How does the setting relate to the content? Do we get a real sense of place, or could the events be happening anywhere?

How far does the story progress in the opening? Does anything actually happen, or is it all about introducing your world and the characters?

Years ago, a story might have started with a long preamble, setting the scene and mood. These days, the fashion is far more to start with action, and then cut back a little and fill in background once the reader is engaged.

Likewise, older stories might well use omniscient voice, but more modern stories tend towards close third point of view, so that the reader can really identify with your character and empathise with them.

Get into the habit of active reading – not just reading to enjoy the story, but to pull apart the storycraft and writing. What can you learn from any book that you can carry back to your own work? What pitfalls can you see and therefore avoid?

Creating a table of contents

A table of contents is a quick way to navigate around your document. In an ebook, it can provide links to chapter headings. In a print book, it will list page numbers for quick reference.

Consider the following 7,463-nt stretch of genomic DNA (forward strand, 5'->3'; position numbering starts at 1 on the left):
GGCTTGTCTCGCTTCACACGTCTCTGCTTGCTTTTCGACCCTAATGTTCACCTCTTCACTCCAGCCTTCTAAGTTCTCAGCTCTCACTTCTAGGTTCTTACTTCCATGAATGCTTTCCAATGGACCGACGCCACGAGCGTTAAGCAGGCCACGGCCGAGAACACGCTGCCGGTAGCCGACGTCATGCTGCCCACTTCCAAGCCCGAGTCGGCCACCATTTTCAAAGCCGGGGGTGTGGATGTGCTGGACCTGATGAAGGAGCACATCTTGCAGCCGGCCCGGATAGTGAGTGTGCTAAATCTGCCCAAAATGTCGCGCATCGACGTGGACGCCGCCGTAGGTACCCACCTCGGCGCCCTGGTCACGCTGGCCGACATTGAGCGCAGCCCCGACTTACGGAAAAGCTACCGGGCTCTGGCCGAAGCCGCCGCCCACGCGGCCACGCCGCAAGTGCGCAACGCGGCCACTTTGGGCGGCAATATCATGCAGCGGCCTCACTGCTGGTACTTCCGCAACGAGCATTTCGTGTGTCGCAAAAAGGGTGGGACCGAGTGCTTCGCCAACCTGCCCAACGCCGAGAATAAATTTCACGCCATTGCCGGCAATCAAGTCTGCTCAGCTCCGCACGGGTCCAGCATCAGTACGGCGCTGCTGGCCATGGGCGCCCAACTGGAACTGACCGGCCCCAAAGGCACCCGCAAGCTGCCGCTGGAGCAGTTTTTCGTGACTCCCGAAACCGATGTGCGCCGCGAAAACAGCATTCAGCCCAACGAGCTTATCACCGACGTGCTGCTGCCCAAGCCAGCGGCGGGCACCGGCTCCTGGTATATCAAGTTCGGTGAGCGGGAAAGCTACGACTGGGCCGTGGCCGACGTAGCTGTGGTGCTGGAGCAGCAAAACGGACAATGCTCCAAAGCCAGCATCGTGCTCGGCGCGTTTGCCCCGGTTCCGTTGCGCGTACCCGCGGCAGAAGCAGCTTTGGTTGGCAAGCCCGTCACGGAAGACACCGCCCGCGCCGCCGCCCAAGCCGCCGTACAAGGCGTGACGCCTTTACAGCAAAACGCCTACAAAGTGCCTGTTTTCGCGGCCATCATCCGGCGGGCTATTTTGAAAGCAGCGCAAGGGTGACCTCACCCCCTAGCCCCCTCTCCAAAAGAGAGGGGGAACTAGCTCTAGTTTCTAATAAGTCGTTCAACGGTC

Styles are the key to your table of contents – if you consistently style chapter headings with the style Heading 1, then any ebook generator should take those styles and create your linked table of contents automatically.

The bonus is that you can use these styles to help you navigate around your Word document as well, using the Navigation Pane.

As always, there are two elements to working with Styles – apply your style to the text, and modify your style to have the appearance you want.

To apply the style, highlight the chapter heading and on the Home tab, click on the style labelled Heading 1.

To modify the appearance of that style, right-click on the style in the listing and choose Modify…

Use the Format button on the bottom left to access the main formatting dialog boxes.

Changing the appearance of any style in this way will automatically change the appearance of any text that has been marked as that style.

Alternatively, if you’ve already got your heading just as you want it to appear, highlight it, and then right-click on the style in the Styles panel. Choose Update Style Heading 1 to match Selection.

This will both mark the text with that style and set that style to the same appearance as the highlighted text (updating anything else marked with that style to the same appearance).

View the Navigation Pane by ticking the box on the View tab.

This provides a quick way to see and move around the structure of your document. If you’ve used more than one level of Heading (Heading 1, Heading 2, Heading 3 etc), then you can see the hierarchy of your layout.

To include a Table of Contents in your printed document, place your cursor where you want it to appear and then on the References tab click on Table of Contents. You can use an automatically generated Table of Contents, or customise it to create your own (for example, you can choose how many levels of heading you want to show – do you want just chapter headings, or do you want subheadings listed as well?).